The long slide

| February 01, 2007

Williams recommends driving a gear or two higher than normal to minimize the torque transmitting to the drives.

“In a situation where I’m driving in snow and ice at, say, 35 miles an hour, if I’d normally use seventh gear, then I’d go with eighth or ninth,” Williams says. “That way when I use the throttle, the drives will be less likely to start spinning.”

Shifting gears up or down can jerk the truck just enough to start a spin on a slippery surface, so shift carefully: don’t “bang” the gears. Take extra care if your truck has an automatic transmission.

“In bad weather with an automatic, the truck might downshift on you if you slow down,” Williams says. “Then you get into that situation where you have too much power going to the rear wheels.”

Also remember that a road surface need not be covered with ice and snow to be slippery. Ward recalls waiting at a red light on a rainy day.

“It turned green, and I started out,” he says. “There was another truck coming on the cross street. He had obviously misjudged the red light, mashed the brakes on that wet road and gone into a skid.”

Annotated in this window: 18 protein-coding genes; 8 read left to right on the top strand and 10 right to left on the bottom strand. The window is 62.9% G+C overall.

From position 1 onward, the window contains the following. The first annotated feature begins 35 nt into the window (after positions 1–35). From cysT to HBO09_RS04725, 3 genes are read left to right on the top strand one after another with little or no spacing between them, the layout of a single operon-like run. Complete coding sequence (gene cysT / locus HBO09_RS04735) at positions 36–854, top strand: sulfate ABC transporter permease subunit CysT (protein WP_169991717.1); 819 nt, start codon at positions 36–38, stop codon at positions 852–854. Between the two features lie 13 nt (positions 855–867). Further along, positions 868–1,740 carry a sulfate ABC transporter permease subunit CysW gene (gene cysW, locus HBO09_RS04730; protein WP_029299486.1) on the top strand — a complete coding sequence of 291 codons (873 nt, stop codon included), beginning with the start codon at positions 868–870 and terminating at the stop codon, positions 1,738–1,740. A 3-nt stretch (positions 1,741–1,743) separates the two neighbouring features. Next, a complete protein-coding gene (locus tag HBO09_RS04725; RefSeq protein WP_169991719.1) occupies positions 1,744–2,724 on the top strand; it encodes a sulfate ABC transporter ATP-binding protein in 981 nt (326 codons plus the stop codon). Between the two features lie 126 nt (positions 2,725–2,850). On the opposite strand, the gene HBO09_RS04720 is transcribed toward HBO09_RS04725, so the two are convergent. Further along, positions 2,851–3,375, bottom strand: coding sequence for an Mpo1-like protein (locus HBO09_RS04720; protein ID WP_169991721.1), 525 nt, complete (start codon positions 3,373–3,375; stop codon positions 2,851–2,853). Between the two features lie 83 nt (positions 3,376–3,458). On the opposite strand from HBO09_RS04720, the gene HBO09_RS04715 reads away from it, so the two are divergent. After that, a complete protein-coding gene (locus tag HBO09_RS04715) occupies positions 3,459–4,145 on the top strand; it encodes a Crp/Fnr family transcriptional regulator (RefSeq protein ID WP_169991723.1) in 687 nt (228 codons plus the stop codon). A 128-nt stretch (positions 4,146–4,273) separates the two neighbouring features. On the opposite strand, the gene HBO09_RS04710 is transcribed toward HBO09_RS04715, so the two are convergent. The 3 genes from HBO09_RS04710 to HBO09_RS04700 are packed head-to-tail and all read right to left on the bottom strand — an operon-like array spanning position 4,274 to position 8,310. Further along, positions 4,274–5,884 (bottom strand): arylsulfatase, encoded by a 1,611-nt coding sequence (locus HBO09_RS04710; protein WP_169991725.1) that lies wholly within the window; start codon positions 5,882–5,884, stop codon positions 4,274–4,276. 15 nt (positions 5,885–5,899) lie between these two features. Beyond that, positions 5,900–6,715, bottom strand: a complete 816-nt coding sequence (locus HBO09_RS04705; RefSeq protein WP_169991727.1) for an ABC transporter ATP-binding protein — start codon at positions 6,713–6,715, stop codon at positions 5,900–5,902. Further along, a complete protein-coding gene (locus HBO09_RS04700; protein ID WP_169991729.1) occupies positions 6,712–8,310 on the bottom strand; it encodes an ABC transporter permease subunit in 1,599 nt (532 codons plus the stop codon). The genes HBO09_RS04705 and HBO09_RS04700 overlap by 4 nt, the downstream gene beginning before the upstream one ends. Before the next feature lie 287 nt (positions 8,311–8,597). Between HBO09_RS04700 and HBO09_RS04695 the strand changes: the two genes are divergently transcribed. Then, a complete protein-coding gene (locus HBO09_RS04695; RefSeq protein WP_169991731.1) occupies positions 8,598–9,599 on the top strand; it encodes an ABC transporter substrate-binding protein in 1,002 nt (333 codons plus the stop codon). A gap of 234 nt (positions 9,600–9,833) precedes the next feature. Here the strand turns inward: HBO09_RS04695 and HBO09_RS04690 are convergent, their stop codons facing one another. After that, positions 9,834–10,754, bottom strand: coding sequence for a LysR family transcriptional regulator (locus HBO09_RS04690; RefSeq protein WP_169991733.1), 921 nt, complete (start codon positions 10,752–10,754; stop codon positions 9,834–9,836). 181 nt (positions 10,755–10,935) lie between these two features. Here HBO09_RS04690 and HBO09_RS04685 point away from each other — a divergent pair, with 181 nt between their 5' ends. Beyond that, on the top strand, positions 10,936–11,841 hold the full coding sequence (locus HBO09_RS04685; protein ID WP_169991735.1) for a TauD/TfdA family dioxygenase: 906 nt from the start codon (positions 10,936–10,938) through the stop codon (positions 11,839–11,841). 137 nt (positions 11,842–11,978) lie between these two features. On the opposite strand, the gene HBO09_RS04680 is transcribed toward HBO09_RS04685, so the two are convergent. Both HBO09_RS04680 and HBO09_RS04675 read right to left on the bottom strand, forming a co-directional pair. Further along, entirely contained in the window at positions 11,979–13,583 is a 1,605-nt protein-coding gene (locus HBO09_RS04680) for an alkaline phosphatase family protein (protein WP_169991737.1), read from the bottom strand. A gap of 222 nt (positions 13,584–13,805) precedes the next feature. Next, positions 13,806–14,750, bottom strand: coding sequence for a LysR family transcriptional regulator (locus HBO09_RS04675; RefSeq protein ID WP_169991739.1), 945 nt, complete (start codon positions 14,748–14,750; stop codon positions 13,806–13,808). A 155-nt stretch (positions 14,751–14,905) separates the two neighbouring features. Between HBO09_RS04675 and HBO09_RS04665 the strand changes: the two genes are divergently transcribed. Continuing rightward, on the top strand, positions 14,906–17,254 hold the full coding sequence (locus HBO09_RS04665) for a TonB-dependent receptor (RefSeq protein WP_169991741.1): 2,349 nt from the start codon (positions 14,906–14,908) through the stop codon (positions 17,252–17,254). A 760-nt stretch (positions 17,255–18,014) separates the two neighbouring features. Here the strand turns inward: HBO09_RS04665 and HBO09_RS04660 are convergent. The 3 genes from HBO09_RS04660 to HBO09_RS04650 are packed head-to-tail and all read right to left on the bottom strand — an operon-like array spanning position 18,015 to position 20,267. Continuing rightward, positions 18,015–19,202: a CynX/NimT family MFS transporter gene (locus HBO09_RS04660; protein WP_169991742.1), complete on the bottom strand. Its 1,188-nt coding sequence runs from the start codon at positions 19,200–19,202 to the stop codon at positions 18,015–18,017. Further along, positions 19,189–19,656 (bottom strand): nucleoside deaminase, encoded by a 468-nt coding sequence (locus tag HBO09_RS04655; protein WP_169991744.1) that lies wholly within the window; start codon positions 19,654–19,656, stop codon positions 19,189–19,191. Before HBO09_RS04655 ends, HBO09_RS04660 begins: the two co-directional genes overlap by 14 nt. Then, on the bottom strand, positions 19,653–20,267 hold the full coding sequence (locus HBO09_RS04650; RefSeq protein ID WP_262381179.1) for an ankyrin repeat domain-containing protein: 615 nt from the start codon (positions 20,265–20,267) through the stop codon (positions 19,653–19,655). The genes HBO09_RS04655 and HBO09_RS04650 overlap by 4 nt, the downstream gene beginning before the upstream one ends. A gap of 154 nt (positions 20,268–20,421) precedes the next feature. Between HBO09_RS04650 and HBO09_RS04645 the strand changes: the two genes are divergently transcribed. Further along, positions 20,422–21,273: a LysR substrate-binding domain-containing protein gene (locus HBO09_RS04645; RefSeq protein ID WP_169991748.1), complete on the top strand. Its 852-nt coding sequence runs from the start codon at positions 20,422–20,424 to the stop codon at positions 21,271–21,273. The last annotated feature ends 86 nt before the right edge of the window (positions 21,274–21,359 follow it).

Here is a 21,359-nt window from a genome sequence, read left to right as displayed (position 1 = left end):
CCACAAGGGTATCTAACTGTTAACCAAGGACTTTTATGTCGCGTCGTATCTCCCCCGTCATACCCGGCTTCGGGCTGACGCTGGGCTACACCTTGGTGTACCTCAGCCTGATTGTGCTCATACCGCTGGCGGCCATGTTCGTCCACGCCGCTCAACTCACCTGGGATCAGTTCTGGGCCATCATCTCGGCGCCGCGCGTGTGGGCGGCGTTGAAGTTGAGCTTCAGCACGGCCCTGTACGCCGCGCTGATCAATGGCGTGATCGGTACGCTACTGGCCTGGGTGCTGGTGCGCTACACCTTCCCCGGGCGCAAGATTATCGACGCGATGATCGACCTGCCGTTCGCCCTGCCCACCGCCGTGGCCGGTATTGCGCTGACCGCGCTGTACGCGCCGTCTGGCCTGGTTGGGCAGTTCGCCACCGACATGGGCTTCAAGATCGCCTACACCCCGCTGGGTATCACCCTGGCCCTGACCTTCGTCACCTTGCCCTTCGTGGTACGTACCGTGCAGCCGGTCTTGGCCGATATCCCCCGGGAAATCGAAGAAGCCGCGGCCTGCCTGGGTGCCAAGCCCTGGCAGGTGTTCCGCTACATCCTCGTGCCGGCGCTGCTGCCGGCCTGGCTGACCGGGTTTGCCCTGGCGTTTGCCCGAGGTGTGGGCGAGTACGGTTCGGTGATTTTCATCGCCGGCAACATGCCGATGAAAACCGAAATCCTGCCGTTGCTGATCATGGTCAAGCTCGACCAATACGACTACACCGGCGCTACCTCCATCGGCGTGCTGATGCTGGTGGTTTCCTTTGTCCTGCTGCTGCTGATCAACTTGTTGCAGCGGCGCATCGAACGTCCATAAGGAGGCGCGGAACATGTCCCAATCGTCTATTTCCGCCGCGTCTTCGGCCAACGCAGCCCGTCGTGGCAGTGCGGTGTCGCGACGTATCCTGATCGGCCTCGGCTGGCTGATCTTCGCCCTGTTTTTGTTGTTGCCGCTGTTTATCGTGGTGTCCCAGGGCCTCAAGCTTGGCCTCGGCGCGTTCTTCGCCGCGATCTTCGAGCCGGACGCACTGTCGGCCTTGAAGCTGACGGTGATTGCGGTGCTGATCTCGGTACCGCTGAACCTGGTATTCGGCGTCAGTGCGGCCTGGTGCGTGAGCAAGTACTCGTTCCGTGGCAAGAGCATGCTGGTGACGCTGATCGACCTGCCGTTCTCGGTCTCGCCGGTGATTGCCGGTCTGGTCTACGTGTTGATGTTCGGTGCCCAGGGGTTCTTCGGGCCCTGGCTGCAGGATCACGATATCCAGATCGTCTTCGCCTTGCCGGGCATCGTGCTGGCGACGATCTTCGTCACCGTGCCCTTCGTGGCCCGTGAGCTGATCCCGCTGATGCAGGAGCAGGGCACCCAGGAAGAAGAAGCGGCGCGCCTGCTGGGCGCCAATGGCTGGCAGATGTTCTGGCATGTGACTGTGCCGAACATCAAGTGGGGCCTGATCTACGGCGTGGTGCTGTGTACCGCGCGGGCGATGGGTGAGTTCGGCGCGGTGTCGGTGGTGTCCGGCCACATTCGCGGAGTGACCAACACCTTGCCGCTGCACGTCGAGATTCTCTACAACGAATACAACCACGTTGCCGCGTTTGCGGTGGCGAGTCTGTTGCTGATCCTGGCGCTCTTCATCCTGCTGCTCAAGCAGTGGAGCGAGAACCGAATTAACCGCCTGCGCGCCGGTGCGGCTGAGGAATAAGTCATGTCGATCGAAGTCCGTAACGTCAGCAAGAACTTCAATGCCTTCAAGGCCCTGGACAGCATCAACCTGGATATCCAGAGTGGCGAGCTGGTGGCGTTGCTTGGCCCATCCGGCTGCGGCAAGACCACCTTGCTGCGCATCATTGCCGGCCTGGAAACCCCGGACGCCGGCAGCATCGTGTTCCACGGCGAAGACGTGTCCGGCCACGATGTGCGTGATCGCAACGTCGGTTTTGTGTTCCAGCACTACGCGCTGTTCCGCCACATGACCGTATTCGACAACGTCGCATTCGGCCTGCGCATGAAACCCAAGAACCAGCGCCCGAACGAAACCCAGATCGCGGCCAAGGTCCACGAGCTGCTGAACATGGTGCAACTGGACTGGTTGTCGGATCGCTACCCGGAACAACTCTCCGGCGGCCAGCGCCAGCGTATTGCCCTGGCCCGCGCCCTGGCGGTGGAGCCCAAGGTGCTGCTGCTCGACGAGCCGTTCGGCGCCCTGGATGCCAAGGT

“Had I been in la-la land, not looking, and waltzed right out in front of him, he’d have T-boned me,” Ward says. “But I saw him and stopped after about 5 feet.”

Ward says the other truck slid through the red light.

“I was looking right at him as he went by. I could see he was wigging out,” Ward says. “I guess he got off the brakes, because he got straightened out as he went through the intersection and he just kept going. But if I had not seen him coming, that might have been the end for me right there.”

Instead Ward just sat and watched. “I waved to him as he went by,” he says.

One final tip: get advice from drivers who’ve been in skids, but don’t forget about those who haven’t.

“I don’t have a lot of experience with skids,” says Williams. “I just don’t get into them.”


Skid Causers
A slippery road is only one factor in a skid. Watch out for the following:

Driving too fast
Locking the brakes
Sudden steering wheel movements
Too much sudden throttle
Wind, especially with a light load
Inattention or excessive sleepiness

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